The Met Office has issued an amber alert of high winds in southern Wales, southern England, the Midlands, the East, London and the South East on Sunday night into Monday morning.
An amber alert means ‘be prepared’. People have been warned about the likelihood of falling trees, damaged to homes and buildings and winds up to 80 mph leading to power outages by bringing down power lines. These winds could be stronger along the coasts.
Steve Willington, Chief Forecaster at the Met Office, said: “We are talking about a storm which doesn’t yet exist, so there remains some uncertainty about its possible timing, track and strength. However, several forecasts models currently suggest we will see a significant storm with exceptionally strong winds impacting parts of England and Wales.”
Forecaster claim that this storm could be as strong as the great storm of 1987 and the Burns Day storm in 1990.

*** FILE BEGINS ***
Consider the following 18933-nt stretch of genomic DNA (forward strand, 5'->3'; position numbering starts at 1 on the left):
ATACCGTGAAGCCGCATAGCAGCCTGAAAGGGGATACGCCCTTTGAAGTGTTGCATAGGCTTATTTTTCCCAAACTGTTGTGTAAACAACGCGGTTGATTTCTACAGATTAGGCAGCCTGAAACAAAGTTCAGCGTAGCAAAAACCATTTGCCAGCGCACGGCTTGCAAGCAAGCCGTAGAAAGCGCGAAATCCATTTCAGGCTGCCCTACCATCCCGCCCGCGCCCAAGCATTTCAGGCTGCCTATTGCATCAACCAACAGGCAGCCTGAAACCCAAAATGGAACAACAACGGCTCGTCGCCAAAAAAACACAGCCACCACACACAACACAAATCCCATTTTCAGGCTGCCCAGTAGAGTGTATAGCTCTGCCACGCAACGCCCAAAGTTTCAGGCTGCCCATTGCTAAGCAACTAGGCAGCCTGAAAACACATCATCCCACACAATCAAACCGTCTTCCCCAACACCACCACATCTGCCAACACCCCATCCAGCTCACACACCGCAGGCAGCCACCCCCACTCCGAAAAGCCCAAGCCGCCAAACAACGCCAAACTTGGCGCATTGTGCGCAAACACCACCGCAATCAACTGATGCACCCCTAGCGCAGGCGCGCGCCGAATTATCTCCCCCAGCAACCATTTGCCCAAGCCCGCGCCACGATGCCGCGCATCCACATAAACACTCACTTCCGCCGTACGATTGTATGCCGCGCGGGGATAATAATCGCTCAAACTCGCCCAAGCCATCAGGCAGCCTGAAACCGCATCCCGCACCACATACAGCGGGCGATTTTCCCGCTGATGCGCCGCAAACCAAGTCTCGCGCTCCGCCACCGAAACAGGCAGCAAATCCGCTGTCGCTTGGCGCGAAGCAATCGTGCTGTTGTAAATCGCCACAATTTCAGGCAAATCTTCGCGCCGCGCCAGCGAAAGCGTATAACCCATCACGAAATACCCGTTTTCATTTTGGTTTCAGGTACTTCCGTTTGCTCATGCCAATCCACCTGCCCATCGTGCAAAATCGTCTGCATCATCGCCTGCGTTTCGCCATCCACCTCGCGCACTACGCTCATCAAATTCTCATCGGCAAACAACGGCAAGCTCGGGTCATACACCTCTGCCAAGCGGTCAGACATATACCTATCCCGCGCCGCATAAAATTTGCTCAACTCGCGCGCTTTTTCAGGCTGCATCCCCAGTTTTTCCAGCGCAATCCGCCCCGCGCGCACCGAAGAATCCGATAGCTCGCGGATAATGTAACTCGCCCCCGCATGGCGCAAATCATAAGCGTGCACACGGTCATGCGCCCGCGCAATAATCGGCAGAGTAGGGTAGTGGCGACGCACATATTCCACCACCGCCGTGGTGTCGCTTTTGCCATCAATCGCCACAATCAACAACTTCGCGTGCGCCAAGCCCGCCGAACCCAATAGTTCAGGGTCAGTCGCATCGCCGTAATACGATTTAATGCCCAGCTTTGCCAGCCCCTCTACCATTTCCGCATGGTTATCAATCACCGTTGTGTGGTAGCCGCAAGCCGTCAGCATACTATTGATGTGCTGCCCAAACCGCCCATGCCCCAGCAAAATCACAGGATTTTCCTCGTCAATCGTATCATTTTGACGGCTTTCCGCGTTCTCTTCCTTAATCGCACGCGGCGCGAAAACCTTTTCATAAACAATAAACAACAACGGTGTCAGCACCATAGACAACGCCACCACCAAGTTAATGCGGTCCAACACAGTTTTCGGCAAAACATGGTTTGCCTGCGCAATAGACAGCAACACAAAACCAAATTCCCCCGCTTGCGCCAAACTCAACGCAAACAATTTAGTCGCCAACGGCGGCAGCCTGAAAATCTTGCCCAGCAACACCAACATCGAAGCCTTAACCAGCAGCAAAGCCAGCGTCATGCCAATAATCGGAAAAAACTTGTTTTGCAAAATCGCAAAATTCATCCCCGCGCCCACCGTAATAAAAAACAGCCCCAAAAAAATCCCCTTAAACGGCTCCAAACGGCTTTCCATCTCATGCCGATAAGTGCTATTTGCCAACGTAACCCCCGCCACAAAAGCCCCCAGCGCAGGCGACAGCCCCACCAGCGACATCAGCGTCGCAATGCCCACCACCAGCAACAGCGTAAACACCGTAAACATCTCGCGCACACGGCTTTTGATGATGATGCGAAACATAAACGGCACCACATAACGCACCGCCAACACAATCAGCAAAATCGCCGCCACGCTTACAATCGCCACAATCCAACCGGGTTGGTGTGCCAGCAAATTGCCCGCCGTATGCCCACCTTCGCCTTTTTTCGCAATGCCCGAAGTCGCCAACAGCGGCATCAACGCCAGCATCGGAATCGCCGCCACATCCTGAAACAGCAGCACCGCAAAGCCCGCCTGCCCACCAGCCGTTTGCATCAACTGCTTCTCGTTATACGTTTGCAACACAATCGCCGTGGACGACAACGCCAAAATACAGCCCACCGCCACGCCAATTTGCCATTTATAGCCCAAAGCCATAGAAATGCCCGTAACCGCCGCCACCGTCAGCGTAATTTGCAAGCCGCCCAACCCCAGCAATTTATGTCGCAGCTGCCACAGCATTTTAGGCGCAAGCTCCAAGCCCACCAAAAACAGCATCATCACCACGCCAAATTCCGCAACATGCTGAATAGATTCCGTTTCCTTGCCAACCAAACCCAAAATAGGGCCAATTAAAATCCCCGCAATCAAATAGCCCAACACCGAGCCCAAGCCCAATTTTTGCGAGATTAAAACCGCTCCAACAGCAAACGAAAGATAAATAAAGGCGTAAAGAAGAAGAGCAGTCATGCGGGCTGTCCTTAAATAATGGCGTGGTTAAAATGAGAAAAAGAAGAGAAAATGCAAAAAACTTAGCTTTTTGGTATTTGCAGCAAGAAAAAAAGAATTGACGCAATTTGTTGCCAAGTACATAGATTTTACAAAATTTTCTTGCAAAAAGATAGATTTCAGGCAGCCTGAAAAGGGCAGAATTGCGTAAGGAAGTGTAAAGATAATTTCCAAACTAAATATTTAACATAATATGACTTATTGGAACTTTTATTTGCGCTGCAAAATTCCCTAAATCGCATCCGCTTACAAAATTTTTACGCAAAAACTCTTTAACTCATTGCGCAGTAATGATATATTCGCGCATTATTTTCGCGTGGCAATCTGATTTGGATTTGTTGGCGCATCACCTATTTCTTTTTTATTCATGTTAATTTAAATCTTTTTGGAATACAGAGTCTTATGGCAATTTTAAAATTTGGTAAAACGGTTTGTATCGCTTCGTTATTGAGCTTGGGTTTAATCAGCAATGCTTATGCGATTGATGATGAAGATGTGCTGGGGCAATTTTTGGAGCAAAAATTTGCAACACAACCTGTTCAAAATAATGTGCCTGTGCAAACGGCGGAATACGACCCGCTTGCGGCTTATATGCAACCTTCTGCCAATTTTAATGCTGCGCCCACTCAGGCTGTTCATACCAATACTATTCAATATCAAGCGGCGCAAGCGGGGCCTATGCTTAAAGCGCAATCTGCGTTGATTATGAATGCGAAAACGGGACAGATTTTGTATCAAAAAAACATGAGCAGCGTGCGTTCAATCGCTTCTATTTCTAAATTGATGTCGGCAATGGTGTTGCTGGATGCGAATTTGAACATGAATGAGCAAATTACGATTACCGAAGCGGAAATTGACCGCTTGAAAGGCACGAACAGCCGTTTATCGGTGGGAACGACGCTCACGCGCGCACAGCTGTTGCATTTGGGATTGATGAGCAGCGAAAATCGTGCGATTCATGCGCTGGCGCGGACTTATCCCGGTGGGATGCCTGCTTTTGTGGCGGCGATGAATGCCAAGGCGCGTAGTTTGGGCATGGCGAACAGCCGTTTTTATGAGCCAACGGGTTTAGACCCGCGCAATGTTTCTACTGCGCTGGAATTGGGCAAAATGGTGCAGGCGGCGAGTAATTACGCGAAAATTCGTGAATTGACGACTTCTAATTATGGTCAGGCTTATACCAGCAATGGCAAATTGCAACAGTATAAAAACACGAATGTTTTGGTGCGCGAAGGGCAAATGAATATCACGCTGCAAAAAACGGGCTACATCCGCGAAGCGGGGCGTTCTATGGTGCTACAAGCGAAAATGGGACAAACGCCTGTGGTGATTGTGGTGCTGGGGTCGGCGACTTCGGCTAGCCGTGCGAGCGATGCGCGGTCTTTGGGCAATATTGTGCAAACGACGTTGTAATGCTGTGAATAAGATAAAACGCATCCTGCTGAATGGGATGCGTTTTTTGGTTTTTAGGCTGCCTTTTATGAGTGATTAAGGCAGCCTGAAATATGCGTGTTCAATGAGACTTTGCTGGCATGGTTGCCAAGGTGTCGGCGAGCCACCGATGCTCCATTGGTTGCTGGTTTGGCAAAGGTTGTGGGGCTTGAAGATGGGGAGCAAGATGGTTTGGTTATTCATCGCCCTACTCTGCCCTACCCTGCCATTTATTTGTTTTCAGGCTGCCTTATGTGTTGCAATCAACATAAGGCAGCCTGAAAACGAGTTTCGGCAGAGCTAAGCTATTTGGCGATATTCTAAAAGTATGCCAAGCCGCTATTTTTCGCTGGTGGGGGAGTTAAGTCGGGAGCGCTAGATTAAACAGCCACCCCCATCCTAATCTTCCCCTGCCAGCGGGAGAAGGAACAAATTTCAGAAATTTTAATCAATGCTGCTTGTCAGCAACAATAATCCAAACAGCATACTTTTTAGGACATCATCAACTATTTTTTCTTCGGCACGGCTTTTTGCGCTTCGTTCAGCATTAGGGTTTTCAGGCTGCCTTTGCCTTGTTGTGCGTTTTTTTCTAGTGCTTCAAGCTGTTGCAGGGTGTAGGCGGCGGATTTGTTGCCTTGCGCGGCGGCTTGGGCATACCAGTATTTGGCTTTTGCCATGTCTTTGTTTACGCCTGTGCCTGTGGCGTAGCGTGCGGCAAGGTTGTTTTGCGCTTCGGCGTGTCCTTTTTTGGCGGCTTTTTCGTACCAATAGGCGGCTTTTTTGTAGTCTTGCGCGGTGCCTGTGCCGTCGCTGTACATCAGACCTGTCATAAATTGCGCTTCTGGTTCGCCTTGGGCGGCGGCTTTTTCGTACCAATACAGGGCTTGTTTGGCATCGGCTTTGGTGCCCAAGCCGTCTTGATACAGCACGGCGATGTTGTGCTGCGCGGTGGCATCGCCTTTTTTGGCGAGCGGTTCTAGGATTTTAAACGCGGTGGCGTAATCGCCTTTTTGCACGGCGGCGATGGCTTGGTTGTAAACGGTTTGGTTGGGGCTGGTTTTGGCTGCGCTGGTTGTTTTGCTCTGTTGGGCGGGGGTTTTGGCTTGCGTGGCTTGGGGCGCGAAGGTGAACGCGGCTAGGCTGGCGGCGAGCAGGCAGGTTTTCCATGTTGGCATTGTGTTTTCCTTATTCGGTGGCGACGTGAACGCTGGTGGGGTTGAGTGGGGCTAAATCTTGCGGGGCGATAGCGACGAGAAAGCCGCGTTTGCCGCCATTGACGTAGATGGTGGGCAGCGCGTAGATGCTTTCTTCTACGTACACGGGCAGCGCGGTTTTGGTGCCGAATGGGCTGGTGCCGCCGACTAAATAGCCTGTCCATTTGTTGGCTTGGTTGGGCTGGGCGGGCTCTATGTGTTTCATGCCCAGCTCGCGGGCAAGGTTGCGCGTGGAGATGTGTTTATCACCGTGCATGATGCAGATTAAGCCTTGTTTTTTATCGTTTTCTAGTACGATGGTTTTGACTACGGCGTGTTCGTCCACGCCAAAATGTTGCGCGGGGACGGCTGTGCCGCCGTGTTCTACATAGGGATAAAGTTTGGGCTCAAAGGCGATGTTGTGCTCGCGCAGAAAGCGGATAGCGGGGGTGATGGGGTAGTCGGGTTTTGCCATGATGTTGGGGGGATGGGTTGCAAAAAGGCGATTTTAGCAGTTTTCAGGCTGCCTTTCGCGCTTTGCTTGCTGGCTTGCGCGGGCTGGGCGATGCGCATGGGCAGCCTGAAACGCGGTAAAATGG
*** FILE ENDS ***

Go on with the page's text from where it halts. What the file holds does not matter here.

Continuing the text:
“This is a developing situation and we’d advise people to stay up to date with our forecasts and warnings over the weekend, and be prepared to change their plans if necessary,” adds Willington.
A low pressure system will deepen to the South West of the UK before moving across the country.
The storm is currently brewing over the Atlantic. Due to this storm, heavy rain is expected in some parts of the country.
The storm is expected to develop in the western Atlantic on Saturday. Two storms currently over the Gulf of Mexico and the North American Great Lakes are expected to move out to sea and merge.